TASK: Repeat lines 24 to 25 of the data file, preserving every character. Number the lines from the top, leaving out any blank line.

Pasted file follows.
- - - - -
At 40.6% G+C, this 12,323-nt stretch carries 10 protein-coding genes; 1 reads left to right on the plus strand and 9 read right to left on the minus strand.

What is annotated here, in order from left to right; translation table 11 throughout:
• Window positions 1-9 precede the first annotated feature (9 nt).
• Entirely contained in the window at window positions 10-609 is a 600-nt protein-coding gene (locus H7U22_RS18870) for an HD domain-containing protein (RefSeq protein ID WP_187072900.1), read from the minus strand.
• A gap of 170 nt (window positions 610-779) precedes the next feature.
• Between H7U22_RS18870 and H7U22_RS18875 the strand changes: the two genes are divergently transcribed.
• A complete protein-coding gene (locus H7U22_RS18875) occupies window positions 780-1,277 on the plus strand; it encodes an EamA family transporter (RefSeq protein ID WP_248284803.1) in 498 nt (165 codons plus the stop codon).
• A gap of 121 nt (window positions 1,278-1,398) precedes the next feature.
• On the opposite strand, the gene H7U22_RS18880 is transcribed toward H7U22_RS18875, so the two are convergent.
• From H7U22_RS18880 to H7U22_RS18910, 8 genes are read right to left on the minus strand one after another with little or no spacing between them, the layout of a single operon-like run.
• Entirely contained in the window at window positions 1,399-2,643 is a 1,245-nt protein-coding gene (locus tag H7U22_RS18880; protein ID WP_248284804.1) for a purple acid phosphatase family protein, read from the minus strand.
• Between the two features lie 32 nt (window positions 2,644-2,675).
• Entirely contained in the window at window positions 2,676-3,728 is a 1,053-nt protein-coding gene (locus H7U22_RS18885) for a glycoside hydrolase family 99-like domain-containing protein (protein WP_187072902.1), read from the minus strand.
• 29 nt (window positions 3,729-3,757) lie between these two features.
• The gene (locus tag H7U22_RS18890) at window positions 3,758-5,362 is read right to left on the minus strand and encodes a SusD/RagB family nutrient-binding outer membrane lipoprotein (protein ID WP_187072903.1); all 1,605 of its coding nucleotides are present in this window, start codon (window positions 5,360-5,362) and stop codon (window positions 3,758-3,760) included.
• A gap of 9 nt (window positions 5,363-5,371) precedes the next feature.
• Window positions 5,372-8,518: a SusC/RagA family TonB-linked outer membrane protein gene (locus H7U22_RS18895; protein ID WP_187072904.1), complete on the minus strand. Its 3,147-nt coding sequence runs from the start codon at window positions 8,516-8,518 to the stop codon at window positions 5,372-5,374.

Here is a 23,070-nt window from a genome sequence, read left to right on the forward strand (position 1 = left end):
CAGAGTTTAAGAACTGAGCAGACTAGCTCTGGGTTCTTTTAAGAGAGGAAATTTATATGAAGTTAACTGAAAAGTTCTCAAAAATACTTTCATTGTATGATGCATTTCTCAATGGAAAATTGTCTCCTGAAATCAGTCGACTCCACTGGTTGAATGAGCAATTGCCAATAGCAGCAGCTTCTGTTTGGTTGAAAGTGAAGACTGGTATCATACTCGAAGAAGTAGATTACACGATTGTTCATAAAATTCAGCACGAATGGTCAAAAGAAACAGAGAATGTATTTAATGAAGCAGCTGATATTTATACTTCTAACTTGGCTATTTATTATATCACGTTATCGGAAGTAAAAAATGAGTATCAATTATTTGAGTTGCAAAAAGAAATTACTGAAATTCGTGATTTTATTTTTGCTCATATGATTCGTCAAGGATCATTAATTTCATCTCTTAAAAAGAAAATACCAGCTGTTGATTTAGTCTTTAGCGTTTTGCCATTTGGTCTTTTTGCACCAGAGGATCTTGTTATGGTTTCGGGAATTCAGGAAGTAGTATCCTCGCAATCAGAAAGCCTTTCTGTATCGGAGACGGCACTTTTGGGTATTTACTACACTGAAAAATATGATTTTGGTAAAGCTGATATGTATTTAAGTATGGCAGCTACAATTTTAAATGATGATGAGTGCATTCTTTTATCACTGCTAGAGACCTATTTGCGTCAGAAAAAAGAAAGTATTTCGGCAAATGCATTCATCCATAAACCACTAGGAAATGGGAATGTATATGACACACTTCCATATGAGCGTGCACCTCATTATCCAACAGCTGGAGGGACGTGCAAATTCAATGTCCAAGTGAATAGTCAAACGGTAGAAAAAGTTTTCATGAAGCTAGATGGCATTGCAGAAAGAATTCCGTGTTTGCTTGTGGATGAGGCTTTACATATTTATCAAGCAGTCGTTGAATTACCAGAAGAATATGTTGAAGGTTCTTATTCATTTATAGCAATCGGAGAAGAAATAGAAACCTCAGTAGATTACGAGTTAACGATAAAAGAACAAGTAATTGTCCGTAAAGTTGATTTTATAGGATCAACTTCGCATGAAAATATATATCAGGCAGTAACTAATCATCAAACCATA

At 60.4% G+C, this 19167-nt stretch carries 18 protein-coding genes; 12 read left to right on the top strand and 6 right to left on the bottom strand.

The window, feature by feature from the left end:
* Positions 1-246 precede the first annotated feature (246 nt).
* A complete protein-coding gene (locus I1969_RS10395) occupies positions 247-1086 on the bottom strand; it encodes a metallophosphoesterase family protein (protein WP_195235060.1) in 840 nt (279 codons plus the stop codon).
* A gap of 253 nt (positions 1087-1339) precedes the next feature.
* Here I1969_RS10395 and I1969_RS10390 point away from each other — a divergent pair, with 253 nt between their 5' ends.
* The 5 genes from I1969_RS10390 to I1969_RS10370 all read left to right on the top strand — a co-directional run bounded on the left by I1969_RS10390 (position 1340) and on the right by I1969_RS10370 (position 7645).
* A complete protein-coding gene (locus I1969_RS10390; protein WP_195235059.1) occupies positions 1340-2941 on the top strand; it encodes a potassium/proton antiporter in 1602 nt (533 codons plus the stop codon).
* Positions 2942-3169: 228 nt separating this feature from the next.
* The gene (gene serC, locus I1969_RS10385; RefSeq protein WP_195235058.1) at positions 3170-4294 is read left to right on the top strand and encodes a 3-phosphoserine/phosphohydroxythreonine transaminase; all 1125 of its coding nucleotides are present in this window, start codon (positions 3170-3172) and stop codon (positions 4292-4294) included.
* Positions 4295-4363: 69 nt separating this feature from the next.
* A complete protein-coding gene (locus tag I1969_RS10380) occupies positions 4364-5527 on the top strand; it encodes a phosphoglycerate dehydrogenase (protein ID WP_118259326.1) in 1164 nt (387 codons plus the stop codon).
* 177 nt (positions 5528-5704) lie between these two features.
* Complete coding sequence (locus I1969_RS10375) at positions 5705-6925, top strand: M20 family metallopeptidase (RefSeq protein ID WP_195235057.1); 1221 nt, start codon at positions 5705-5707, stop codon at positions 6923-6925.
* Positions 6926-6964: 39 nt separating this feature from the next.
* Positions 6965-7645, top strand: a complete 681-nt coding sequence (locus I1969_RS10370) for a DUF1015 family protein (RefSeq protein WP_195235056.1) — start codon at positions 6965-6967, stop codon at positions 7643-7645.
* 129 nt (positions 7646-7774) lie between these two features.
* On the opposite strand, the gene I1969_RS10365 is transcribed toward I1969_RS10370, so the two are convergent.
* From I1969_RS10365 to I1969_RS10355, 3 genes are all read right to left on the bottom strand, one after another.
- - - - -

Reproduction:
* A gap of 253 nt (positions 1087-1339) precedes the next feature.
* Here I1969_RS10395 and I1969_RS10390 point away from each other — a divergent pair, with 253 nt between their 5' ends.